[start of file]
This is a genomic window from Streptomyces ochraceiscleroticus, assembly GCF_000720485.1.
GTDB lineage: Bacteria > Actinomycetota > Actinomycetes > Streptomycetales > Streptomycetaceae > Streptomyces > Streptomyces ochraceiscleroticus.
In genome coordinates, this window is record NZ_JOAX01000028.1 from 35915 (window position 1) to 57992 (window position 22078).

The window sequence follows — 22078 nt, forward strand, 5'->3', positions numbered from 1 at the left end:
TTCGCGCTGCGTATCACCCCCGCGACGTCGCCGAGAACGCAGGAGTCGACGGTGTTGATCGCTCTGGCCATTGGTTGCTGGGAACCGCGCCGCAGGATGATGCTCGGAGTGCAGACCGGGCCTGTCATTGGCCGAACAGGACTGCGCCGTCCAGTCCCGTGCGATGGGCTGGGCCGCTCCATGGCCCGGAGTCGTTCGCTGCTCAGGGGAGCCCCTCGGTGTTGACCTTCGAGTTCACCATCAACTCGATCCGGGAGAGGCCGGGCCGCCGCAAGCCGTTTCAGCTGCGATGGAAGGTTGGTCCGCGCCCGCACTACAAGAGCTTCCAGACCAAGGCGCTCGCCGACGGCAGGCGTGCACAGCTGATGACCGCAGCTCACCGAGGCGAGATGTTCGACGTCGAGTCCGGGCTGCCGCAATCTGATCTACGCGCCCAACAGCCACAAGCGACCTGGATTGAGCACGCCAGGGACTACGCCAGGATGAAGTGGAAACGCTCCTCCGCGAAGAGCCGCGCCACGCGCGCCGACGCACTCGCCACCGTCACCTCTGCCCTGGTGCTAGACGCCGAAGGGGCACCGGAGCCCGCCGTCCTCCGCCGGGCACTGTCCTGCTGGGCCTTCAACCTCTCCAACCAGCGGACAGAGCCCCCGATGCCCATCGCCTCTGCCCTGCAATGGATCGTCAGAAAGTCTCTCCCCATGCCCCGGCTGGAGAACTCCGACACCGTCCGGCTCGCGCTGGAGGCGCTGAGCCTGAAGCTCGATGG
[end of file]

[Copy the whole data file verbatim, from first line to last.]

This is a genomic window from Streptomyces ochraceiscleroticus, assembly GCF_000720485.1.
GTDB lineage: Bacteria > Actinomycetota > Actinomycetes > Streptomycetales > Streptomycetaceae > Streptomyces > Streptomyces ochraceiscleroticus.
In genome coordinates, this window is record NZ_JOAX01000028.1 from 35915 (window position 1) to 57992 (window position 22078).

The window sequence follows — 22078 nt, forward strand, 5'->3', positions numbered from 1 at the left end:
TTCGCGCTGCGTATCACCCCCGCGACGTCGCCGAGAACGCAGGAGTCGACGGTGTTGATCGCTCTGGCCATTGGTTGCTGGGAACCGCGCCGCAGGATGATGCTCGGAGTGCAGACCGGGCCTGTCATTGGCCGAACAGGACTGCGCCGTCCAGTCCCGTGCGATGGGCTGGGCCGCTCCATGGCCCGGAGTCGTTCGCTGCTCAGGGGAGCCCCTCGGTGTTGACCTTCGAGTTCACCATCAACTCGATCCGGGAGAGGCCGGGCCGCCGCAAGCCGTTTCAGCTGCGATGGAAGGTTGGTCCGCGCCCGCACTACAAGAGCTTCCAGACCAAGGCGCTCGCCGACGGCAGGCGTGCACAGCTGATGACCGCAGCTCACCGAGGCGAGATGTTCGACGTCGAGTCCGGGCTGCCGCAATCTGATCTACGCGCCCAACAGCCACAAGCGACCTGGATTGAGCACGCCAGGGACTACGCCAGGATGAAGTGGAAACGCTCCTCCGCGAAGAGCCGCGCCACGCGCGCCGACGCACTCGCCACCGTCACCTCTGCCCTGGTGCTAGACGCCGAAGGGGCACCGGAGCCCGCCGTCCTCCGCCGGGCACTGTCCTGCTGGGCCTTCAACCTCTCCAACCAGCGGACAGAGCCCCCGATGCCCATCGCCTCTGCCCTGCAATGGATCGTCAGAAAGTCTCTCCCCATGCCCCGGCTGGAGAACTCCGACACCGTCCGGCTCGCGCTGGAGGCGCTGAGCCTGAAGCTCGATGG